Oprah Talks to Richard Branson
Richard: I don't live my life thinking about "if only." I just try to think positively about the future. We'll never know for certain what would have happened if we'd gone to Iraq. The important thing is that we've got to do everything we can to prevent other wars. Peter and I created the Elders because we want leaders to arbitrate in conflict situations like the one between the Algeria-supported Polisaro Front and Morocco over the Western Sahara, or the crisis in Darfur. We all know about the big world conflicts: Israel and Palestine, Zimbabwe, and so on. But there are smaller conflicts that aren't even on the world's radar screen; most of the world has no idea that Ethiopia invaded Somalia a year ago. It makes sense for the Elders to sit down with both sides and see whether leaders can come to an understanding. Ten days from now, we're going to the Sudan.
Oprah: Which of the Elders are going?
Richard: Archbishop Desmond Tutu, Jimmy Carter, and [former First Lady of South Africa] Graça Machel. [Former United Nations envoy] Lakhdar Brahimi will join them. The group will meet with both the government and the opposition in the capital city of Khartoum. They'll then travel to Darfur and visit local community leaders. They hope to strengthen the framework for assuring permanent peace in Sudan.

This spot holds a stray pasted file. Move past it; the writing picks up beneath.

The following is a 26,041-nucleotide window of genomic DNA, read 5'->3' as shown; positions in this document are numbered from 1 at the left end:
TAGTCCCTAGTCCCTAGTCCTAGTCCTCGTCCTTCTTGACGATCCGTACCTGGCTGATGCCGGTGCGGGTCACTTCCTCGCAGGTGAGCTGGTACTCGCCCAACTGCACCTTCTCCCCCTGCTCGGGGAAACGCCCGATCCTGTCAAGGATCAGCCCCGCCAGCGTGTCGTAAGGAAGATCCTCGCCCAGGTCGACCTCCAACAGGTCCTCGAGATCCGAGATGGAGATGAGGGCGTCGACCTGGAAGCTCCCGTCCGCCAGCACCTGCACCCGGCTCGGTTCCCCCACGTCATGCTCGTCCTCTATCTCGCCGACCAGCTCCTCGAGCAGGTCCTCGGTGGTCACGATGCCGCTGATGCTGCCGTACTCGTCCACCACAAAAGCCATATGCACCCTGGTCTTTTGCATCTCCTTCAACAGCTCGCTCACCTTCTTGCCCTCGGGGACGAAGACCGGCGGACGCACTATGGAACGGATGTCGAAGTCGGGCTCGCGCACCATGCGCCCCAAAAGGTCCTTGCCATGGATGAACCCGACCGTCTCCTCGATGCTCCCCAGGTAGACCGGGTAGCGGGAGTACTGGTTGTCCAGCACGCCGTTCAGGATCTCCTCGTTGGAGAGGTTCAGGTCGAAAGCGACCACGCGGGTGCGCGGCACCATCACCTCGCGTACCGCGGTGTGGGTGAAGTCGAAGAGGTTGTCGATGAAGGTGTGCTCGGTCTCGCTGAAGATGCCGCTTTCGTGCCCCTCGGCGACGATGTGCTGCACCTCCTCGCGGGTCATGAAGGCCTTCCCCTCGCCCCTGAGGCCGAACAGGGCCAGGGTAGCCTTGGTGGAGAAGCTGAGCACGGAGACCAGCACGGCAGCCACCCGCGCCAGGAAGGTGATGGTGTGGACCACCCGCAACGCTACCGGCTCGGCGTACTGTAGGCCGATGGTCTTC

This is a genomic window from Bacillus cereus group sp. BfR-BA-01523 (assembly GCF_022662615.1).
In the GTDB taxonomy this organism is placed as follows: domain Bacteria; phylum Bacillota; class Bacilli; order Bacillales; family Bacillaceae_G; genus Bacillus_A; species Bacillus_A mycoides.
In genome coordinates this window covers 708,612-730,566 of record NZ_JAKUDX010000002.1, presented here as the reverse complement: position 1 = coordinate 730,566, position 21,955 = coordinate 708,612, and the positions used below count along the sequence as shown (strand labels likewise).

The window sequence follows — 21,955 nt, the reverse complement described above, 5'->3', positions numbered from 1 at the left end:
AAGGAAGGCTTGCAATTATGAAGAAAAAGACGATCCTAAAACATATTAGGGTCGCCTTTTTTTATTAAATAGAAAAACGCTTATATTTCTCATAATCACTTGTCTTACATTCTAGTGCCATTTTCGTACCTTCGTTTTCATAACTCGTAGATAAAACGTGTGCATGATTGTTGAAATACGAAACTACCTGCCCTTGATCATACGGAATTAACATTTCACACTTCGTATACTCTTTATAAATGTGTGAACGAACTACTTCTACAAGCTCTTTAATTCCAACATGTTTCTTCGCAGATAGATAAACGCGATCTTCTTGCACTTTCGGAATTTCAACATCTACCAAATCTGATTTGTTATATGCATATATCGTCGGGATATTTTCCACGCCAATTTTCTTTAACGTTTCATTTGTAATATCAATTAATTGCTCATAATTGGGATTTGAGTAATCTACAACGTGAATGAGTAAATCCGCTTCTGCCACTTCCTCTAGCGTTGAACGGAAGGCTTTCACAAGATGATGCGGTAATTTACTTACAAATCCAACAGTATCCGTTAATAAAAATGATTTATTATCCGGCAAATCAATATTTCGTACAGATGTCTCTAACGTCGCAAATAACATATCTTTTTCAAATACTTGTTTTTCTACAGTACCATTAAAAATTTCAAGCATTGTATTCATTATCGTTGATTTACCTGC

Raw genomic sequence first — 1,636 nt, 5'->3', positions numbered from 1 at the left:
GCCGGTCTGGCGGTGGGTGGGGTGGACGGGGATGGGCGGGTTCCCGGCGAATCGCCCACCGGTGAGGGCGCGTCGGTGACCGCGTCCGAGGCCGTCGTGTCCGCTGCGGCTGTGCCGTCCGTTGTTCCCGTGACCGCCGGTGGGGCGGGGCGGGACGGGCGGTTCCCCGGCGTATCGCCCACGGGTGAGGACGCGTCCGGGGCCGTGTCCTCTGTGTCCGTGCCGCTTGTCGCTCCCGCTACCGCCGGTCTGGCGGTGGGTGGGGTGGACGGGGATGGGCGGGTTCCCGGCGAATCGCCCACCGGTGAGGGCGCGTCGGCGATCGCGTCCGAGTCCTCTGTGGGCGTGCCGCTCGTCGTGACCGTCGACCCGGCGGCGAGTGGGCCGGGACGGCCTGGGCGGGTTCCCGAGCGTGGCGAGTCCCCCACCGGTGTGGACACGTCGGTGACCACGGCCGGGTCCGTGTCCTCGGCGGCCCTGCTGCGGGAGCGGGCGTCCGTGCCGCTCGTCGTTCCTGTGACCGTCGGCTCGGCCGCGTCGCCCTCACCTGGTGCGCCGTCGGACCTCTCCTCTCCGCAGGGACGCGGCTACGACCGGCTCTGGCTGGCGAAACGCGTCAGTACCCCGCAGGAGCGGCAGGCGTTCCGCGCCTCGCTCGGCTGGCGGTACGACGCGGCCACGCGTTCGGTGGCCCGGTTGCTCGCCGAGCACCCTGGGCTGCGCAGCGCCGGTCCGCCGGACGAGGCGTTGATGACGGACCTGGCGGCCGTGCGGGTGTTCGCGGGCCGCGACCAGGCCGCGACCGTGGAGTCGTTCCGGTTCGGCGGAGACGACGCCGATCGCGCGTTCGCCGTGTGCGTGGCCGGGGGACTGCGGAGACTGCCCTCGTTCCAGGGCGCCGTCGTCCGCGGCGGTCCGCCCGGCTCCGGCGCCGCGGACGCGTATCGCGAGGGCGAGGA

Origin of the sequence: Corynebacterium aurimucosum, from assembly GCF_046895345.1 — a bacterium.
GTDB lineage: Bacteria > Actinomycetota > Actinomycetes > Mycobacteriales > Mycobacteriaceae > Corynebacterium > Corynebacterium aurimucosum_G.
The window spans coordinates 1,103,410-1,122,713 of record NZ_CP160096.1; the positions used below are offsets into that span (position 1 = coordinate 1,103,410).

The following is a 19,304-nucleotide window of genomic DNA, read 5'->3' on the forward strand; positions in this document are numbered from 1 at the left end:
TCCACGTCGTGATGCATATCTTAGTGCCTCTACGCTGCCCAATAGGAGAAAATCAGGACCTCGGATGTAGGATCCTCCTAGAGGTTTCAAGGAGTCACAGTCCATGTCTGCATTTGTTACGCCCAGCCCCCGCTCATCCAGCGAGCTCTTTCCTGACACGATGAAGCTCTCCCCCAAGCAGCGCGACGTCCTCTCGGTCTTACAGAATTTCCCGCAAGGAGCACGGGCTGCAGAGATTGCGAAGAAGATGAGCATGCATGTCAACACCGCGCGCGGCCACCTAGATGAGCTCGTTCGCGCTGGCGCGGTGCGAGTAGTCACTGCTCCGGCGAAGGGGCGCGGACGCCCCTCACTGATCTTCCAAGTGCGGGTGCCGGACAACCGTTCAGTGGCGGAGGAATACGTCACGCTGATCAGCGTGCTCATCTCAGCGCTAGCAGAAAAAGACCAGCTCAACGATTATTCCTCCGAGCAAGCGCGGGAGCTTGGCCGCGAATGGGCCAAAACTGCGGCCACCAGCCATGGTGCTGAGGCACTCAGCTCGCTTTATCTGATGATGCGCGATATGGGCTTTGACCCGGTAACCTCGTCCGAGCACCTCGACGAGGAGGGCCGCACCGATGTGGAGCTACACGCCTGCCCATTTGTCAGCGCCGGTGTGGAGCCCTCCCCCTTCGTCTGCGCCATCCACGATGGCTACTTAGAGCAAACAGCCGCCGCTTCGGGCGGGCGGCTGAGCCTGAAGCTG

Oprah: Will you be there?
Richard: Yes—but I'm going so that I can observe and learn. As individuals, each of the Elders has the potential to stop wars; collectively, these 12 men and women are powerful. When someone like Nelson Mandela or Kofi Annan is on the phone, people will take that call.
Oprah: What is your ultimate hope and expectation for the Elders?
Richard: I'd love for the Elders to still be around in a thousand years' time. I want to see the group build credibility in the world. I'd also like them to address other major issues, like global warming, dwindling fish stocks, and the horror of unnecessary disease. For instance, AIDS should never have gotten out of control in Africa; it's unforgivable that the world community allowed it to get out of hand.
Oprah: If the Elders had existed 20 years ago, what difference do you think they might have made in the spread of AIDS in Africa?
Richard: They would have alerted the world to the issue, and if a particular president was denying that AIDS was related to HIV and that it was becoming a crisis, they would have had a quiet word with him or her. By moving quickly in situations like that, the Elders would be able to caution the world, and then get the resources to deal with a problem in its infancy.